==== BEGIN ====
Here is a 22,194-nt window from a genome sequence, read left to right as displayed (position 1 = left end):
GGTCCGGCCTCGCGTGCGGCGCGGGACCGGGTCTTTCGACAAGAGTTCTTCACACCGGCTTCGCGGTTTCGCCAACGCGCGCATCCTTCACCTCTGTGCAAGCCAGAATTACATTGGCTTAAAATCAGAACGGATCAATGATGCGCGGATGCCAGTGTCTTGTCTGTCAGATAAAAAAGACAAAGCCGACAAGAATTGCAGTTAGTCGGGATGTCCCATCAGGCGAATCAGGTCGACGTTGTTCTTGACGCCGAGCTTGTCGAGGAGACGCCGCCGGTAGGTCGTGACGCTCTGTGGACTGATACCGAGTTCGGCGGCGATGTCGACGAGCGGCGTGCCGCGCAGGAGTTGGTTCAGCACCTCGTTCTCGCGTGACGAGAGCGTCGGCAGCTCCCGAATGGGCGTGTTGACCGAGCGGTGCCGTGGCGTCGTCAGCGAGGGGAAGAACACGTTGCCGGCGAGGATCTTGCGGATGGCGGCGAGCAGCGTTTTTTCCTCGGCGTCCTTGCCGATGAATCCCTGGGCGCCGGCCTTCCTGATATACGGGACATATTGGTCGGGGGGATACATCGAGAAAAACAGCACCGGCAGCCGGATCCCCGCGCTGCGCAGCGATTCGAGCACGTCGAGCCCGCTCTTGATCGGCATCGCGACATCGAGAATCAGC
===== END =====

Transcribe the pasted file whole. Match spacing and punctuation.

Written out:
Here is a 22,194-nt window from a genome sequence, read left to right as displayed (position 1 = left end):
GGTCCGGCCTCGCGTGCGGCGCGGGACCGGGTCTTTCGACAAGAGTTCTTCACACCGGCTTCGCGGTTTCGCCAACGCGCGCATCCTTCACCTCTGTGCAAGCCAGAATTACATTGGCTTAAAATCAGAACGGATCAATGATGCGCGGATGCCAGTGTCTTGTCTGTCAGATAAAAAAGACAAAGCCGACAAGAATTGCAGTTAGTCGGGATGTCCCATCAGGCGAATCAGGTCGACGTTGTTCTTGACGCCGAGCTTGTCGAGGAGACGCCGCCGGTAGGTCGTGACGCTCTGTGGACTGATACCGAGTTCGGCGGCGATGTCGACGAGCGGCGTGCCGCGCAGGAGTTGGTTCAGCACCTCGTTCTCGCGTGACGAGAGCGTCGGCAGCTCCCGAATGGGCGTGTTGACCGAGCGGTGCCGTGGCGTCGTCAGCGAGGGGAAGAACACGTTGCCGGCGAGGATCTTGCGGATGGCGGCGAGCAGCGTTTTTTCCTCGGCGTCCTTGCCGATGAATCCCTGGGCGCCGGCCTTCCTGATATACGGGACATATTGGTCGGGGGGATACATCGAGAAAAACAGCACCGGCAGCCGGATCCCCGCGCTGCGCAGCGATTCGAGCACGTCGAGCCCGCTCTTGATCGGCATCGCGACATCGAGAATCAGC